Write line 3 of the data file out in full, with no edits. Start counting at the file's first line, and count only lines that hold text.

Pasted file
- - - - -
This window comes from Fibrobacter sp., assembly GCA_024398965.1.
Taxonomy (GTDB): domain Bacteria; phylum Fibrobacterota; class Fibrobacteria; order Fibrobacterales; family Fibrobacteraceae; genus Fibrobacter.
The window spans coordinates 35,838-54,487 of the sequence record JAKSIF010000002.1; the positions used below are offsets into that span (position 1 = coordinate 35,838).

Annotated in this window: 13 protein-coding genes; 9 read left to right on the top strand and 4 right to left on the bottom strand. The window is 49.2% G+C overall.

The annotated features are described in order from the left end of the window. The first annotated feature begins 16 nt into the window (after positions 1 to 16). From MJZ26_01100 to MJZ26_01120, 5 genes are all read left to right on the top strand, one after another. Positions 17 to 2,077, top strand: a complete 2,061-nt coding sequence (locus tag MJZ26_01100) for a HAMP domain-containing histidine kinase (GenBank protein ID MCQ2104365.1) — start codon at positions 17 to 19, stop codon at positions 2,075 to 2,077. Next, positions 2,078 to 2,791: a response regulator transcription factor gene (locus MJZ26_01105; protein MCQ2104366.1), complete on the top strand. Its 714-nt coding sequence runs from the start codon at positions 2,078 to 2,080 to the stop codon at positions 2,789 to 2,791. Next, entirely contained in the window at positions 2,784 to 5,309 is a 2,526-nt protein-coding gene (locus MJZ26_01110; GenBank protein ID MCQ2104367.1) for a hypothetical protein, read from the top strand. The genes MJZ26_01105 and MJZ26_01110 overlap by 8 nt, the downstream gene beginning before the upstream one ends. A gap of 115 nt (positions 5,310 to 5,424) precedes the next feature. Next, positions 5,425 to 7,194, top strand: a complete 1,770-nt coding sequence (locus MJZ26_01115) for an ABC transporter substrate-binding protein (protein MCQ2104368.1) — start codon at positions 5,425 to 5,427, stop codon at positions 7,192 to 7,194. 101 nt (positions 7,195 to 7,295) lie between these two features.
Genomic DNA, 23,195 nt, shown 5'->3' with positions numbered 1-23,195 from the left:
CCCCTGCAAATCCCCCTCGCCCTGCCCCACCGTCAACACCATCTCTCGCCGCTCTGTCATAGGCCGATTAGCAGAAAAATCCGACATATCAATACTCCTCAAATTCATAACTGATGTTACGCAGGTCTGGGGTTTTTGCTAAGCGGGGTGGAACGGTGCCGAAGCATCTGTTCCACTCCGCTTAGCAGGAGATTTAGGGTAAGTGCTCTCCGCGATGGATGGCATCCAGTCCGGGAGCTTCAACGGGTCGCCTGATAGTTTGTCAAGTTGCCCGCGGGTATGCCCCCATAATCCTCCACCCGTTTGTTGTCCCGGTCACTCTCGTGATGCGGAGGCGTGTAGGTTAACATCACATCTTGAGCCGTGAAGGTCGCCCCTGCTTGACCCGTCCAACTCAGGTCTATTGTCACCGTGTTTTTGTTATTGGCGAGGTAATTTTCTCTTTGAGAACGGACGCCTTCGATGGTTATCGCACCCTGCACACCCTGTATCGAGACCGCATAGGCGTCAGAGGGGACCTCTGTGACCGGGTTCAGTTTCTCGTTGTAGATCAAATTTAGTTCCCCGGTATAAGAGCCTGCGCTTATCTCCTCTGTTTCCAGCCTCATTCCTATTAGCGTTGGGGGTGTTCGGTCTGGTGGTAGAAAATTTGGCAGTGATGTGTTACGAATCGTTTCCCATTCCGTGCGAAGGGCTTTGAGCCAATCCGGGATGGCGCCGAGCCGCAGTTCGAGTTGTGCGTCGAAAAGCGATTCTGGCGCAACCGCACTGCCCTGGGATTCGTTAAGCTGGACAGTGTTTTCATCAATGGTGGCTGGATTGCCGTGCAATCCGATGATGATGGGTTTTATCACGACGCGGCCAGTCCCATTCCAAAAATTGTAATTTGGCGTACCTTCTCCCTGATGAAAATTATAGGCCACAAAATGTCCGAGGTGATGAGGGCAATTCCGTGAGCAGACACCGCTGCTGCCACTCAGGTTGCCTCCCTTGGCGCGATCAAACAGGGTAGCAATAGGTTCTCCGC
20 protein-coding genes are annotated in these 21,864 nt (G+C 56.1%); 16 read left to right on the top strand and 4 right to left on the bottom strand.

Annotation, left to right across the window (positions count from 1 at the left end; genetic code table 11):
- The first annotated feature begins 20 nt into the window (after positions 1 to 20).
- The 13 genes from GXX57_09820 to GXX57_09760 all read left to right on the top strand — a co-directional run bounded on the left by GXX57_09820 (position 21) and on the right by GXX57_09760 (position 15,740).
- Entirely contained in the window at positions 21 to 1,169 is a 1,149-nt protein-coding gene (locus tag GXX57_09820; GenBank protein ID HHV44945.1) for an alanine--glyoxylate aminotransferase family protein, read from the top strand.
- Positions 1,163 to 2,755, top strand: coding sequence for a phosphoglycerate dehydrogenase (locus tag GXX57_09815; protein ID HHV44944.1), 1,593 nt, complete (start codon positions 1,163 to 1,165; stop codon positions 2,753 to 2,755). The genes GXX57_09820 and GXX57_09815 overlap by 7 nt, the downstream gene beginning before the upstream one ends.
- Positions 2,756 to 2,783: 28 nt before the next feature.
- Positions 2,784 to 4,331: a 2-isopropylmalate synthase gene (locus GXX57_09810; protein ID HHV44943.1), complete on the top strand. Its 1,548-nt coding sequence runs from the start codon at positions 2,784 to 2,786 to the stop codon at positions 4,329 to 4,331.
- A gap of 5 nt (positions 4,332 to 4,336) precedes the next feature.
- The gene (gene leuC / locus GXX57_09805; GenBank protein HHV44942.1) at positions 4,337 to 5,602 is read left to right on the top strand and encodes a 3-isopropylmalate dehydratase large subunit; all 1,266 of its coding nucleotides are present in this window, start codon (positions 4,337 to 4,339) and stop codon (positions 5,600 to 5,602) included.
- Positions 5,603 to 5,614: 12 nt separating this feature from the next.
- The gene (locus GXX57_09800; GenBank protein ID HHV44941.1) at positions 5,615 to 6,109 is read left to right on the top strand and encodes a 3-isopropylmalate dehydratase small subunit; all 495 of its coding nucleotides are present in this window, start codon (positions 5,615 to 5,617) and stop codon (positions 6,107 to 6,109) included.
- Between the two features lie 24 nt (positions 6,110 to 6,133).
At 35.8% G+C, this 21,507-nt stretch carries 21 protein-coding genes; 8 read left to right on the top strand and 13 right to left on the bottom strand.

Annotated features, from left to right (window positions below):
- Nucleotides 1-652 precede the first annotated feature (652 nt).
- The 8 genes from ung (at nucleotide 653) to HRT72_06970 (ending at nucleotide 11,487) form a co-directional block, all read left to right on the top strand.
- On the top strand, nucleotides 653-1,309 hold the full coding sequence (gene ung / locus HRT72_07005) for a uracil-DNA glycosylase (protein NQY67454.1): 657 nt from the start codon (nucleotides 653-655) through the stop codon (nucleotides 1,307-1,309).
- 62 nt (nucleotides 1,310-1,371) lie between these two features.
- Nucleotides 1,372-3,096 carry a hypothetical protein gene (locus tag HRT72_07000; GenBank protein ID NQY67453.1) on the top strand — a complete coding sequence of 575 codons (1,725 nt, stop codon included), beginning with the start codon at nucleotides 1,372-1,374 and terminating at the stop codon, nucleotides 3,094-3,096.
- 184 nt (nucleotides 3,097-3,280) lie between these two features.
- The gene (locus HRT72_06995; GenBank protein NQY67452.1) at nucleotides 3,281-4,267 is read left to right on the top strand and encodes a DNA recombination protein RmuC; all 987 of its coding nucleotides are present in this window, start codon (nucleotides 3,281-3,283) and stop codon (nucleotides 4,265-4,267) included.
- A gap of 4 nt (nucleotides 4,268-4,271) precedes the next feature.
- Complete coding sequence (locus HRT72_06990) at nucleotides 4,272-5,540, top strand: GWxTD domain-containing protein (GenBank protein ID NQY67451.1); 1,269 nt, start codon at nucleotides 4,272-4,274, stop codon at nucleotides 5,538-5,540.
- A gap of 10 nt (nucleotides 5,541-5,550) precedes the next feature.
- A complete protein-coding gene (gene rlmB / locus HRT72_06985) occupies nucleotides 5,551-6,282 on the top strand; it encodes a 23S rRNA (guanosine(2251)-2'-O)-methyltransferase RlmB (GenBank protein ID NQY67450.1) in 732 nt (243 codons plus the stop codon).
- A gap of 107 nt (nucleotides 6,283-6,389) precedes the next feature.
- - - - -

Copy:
The window spans coordinates 35,838-54,487 of the sequence record JAKSIF010000002.1; the positions used below are offsets into that span (position 1 = coordinate 35,838).